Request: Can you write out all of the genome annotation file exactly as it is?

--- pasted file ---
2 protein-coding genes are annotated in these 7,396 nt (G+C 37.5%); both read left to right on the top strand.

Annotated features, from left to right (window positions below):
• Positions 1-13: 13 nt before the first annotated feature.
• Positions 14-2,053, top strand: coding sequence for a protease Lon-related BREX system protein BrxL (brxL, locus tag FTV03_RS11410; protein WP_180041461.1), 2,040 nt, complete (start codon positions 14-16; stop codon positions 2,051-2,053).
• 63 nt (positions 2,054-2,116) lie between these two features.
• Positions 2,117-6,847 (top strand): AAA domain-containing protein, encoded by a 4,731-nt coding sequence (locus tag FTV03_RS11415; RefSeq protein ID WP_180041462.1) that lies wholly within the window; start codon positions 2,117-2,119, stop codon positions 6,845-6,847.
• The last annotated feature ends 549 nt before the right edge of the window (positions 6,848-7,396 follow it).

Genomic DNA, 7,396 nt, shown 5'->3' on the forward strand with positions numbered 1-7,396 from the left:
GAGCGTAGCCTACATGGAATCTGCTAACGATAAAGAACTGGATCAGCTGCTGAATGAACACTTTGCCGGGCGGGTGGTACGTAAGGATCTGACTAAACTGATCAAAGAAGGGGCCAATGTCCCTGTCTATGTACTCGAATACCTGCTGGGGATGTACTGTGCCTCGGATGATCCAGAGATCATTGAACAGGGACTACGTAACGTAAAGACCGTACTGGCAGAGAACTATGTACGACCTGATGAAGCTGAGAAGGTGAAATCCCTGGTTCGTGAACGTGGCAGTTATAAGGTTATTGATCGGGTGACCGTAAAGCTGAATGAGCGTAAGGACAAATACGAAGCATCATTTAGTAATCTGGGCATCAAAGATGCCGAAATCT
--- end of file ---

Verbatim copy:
2 protein-coding genes are annotated in these 7,396 nt (G+C 37.5%); both read left to right on the top strand.

Annotated features, from left to right (window positions below):
• Positions 1-13: 13 nt before the first annotated feature.
• Positions 14-2,053, top strand: coding sequence for a protease Lon-related BREX system protein BrxL (brxL, locus tag FTV03_RS11410; protein WP_180041461.1), 2,040 nt, complete (start codon positions 14-16; stop codon positions 2,051-2,053).
• 63 nt (positions 2,054-2,116) lie between these two features.
• Positions 2,117-6,847 (top strand): AAA domain-containing protein, encoded by a 4,731-nt coding sequence (locus tag FTV03_RS11415; RefSeq protein ID WP_180041462.1) that lies wholly within the window; start codon positions 2,117-2,119, stop codon positions 6,845-6,847.
• The last annotated feature ends 549 nt before the right edge of the window (positions 6,848-7,396 follow it).

Genomic DNA, 7,396 nt, shown 5'->3' on the forward strand with positions numbered 1-7,396 from the left:
GAGCGTAGCCTACATGGAATCTGCTAACGATAAAGAACTGGATCAGCTGCTGAATGAACACTTTGCCGGGCGGGTGGTACGTAAGGATCTGACTAAACTGATCAAAGAAGGGGCCAATGTCCCTGTCTATGTACTCGAATACCTGCTGGGGATGTACTGTGCCTCGGATGATCCAGAGATCATTGAACAGGGACTACGTAACGTAAAGACCGTACTGGCAGAGAACTATGTACGACCTGATGAAGCTGAGAAGGTGAAATCCCTGGTTCGTGAACGTGGCAGTTATAAGGTTATTGATCGGGTGACCGTAAAGCTGAATGAGCGTAAGGACAAATACGAAGCATCATTTAGTAATCTGGGCATCAAAGATGCCGAAATCT